He useta’ roll with Ice T. He made the whole word “jump” back in ’92 with House Of Pain, and made them jump even higher when the Pete Rock remix of “Jump Around” hit airwaves. In ’98, shortly after overcoming a massive heart attack, one of the dopest whiteboys to pic up the mic returned….on “some other sh*t”. Recorded under his new alias, “Whitey Ford Sings The Blues” was a collection of Hip Hop meets Rock that truly only appealed to open-minded fans.
Much like Wyclef, armed with his guitar Everlast strummed along on the panoramic, “Ends” and spoke on society’s ills with the mega-large hit “What It’s Like” (don’t front, you know that sh*t was dope!). But, it was tracks like the Sadat X featured “Money (Dollar Bill)” and “Praise The Lord” (produced by Tha Liks’ E-Swift), more traditional Hip Hop tales, where Everlast sounded at home the most. While the musical focus of this album shifted from the Heavy Metal-ish “Hot To Death” (produced by Divine Styler) to the old-school, Casual and Sadat X featured, “Funky Beat”, one thing was very evident: Everlast thought Hip Hop sucked in the 9-8. And with production from the likes of the SD50′s (who handled the majority of the album’s production) and Prince Paul, along with lyrical features from the well-revered, aforementioned emcees, Everlast just choose an “alternative” (pun intended) route to unleash his angst, as he did on much of his work with House of Pain.
As the dysfunctional member of the Likwit crew, X to the Z made quite a bit of noise with his 1996 debut, “At The Speed Of Life”, an album that many consider to be Xzibit’s best effort to date. Devoid of all the hype and expectations, Xzibit’s debut was commercially ignored, but X showed some promise on tracks like “Paparazzi” and “The Foundation”. Looking to capitalize off of his first underground release, Xzibit’s sophomore album, contained a scrupulous collection of songs. From one bar to the next, X delivered potent lyrics with relative ease. His voice reverberates with his signature husky gruff that was neither distracting or annoying, similar to Nine’s.
Since it’s X’s delivery that took center stage, the stripped-down tunes were the album’s true gems as the sparseness served to highlight his voice. The plucking bassline that underlied “Los Angeles Times”, which also appeared on the “Soul In The Hole” soundtrack, made the song flow smoothly, while the booming drums of “Chamber Music”, the LP’s opener, accomplished the same effect. While Xzibit proved he can definitely hold his own on the mic, he did benefit when going toe to toe with other rhyme spitters. Not surprisingly, both of his clicks caught wreck. Xzibit cracked brews with tha Liks and King Tee on “Let It Rain”, and “3 Card Molly” showcased his chemistry with fellow Golden State Warriors Ras Kass and Saafir. Even Method Man and Jayo Felony came along for the ride on the vulgar “Pussy Pop”.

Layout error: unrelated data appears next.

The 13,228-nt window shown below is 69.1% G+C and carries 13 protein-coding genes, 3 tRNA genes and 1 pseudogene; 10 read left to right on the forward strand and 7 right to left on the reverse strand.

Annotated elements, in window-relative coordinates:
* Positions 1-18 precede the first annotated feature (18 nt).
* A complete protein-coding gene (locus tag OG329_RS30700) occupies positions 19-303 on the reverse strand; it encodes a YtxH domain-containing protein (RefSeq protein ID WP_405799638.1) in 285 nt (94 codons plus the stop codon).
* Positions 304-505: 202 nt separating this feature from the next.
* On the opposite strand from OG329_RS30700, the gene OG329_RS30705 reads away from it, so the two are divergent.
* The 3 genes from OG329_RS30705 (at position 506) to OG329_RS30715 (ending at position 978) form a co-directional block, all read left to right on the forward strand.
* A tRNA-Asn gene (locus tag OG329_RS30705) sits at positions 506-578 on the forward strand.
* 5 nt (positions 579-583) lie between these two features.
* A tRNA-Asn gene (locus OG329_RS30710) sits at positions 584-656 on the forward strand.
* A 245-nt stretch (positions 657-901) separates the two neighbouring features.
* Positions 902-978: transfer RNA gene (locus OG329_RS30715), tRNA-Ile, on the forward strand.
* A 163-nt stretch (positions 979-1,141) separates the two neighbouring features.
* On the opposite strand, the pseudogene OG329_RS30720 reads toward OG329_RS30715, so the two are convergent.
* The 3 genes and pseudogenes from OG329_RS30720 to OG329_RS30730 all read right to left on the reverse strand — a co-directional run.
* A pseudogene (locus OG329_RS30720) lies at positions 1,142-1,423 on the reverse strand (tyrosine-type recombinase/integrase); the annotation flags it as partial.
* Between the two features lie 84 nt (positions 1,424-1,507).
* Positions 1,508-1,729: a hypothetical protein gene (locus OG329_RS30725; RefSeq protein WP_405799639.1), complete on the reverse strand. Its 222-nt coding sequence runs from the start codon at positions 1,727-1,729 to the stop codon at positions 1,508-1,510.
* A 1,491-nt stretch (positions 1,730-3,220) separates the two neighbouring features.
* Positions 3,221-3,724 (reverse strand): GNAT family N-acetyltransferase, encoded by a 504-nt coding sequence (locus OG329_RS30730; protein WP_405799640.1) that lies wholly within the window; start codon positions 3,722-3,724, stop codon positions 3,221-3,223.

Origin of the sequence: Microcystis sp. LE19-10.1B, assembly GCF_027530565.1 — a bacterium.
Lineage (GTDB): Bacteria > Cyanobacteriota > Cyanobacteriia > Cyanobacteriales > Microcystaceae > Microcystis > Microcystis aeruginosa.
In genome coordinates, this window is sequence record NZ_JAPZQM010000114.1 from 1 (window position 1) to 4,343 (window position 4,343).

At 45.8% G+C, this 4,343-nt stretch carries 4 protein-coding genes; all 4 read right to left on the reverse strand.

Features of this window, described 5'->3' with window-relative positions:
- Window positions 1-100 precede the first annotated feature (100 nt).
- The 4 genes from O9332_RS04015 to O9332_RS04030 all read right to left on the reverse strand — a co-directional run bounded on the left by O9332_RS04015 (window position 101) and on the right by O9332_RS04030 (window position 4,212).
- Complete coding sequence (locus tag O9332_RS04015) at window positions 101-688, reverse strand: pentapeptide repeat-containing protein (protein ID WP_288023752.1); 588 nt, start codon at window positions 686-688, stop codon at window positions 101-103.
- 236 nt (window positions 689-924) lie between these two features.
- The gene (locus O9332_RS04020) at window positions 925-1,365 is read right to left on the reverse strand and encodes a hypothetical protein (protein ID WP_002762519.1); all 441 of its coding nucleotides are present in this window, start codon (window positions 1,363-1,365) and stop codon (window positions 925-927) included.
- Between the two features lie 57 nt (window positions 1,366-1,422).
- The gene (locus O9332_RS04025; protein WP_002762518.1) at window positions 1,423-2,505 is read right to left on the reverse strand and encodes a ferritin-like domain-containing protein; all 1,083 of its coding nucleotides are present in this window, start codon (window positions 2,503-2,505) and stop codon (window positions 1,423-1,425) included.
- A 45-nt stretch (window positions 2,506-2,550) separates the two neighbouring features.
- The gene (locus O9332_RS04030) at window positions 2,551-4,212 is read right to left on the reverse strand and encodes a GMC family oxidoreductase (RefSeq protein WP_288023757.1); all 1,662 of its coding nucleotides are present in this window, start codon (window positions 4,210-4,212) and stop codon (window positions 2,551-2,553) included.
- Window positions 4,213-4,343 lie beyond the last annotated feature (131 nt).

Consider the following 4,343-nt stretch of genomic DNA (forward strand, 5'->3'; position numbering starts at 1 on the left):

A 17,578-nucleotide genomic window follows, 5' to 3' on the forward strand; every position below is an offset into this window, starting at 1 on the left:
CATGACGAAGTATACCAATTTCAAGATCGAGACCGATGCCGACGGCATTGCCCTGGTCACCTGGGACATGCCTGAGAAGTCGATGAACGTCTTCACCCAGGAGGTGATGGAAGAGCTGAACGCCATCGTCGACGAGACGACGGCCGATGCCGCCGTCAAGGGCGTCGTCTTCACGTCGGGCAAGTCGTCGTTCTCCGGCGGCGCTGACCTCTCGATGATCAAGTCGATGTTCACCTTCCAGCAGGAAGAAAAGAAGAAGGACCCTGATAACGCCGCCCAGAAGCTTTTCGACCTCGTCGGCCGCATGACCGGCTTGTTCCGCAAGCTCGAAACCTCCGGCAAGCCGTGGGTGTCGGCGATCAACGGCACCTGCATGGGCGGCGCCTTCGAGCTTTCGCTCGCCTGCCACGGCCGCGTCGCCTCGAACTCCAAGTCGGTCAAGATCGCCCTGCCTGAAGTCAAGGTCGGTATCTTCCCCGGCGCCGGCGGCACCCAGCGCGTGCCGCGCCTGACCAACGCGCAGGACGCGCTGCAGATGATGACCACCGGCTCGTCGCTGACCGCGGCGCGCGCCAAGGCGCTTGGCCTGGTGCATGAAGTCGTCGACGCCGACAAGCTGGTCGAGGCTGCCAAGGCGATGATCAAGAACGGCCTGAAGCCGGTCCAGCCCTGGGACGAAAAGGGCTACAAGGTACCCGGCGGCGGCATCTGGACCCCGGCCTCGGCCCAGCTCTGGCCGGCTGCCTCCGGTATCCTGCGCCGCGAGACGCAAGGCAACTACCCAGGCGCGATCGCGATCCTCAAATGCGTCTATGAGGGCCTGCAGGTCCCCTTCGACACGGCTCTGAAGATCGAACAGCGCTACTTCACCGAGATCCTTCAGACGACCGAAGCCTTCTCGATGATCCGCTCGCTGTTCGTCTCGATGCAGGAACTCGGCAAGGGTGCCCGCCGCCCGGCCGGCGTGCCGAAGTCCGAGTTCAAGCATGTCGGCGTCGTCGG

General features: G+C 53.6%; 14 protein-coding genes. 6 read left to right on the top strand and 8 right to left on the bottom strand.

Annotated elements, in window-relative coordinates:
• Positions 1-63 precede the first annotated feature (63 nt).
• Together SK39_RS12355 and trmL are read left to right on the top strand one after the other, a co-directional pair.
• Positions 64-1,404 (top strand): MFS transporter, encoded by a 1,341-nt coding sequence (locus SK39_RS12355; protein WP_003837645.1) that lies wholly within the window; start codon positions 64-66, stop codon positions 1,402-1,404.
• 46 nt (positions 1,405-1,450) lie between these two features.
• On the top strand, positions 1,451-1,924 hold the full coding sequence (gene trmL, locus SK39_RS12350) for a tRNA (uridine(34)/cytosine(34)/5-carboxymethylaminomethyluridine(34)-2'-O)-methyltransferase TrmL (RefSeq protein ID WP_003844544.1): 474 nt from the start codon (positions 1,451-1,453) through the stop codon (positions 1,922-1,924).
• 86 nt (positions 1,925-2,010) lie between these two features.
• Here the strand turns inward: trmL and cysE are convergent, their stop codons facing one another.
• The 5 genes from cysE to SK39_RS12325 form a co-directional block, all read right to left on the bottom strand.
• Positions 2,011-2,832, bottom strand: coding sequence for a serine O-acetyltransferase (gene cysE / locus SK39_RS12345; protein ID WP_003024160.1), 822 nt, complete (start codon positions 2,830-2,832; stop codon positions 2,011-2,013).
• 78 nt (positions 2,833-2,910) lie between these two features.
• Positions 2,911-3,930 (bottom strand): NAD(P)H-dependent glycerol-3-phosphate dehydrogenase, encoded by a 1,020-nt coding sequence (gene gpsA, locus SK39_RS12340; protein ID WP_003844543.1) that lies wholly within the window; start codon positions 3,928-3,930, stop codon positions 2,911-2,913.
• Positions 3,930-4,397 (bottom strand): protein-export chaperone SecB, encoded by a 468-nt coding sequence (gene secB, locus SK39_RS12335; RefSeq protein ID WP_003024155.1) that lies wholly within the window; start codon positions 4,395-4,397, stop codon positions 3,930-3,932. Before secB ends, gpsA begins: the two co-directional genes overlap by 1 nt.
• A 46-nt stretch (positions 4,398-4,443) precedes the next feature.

Even though it may have lacked a strong concept, “40 Dayz & 40 Nightz” still delivered on many fronts. While some minor tweaking was evident on sluggish cuts like “Shroomz” and “Nobody Sound Like Me”, Xzibit only further cemented his place as one of the best to emerge from the West Coast with this solid sophomore follow-up.
If you don’t know about DJ Kiiiiiid Capri!!, go back and check your History lessons. This former mix-tape DJ/Turntable technician has already secured his place in the annals of Hip Hop history. Sh*t, he was even voted as the “Greatest DJ Of All Time” in the Source’s 100th Anniversary issue. However, in ’98 the half Black, half Italian sound provider had a few new tricks up his sleeve. For “Soundtrack Of The Streets”, Capri was back to making beats, and along with some of Hip Hop’s elite giving Funk Flex a run for his money as well.
Not surprisingly, good tunes weren’t too hard to find. Jay-Z did a decent job with “Like That”, the Lox and Foxy Brown combined for the sinister “My Nig*az”, but it was the slammin’ “Unify” that brought Snoop and Slick Rick together. Opting for national acclaim, Capri showed love throughout areas outside of the Rotten Apple with songs like the Kurupt, Eightball and Too Short led “Creepin”, the Ras Kass ignited “One and One”, and the signature Luke booty-romp, “When We Party”. Minus a few minor fast-forward moments like the lacluster Nas performance displayed on the title track, Capri returned to the scene and crafted an impressive compilation from a wide array of established artists.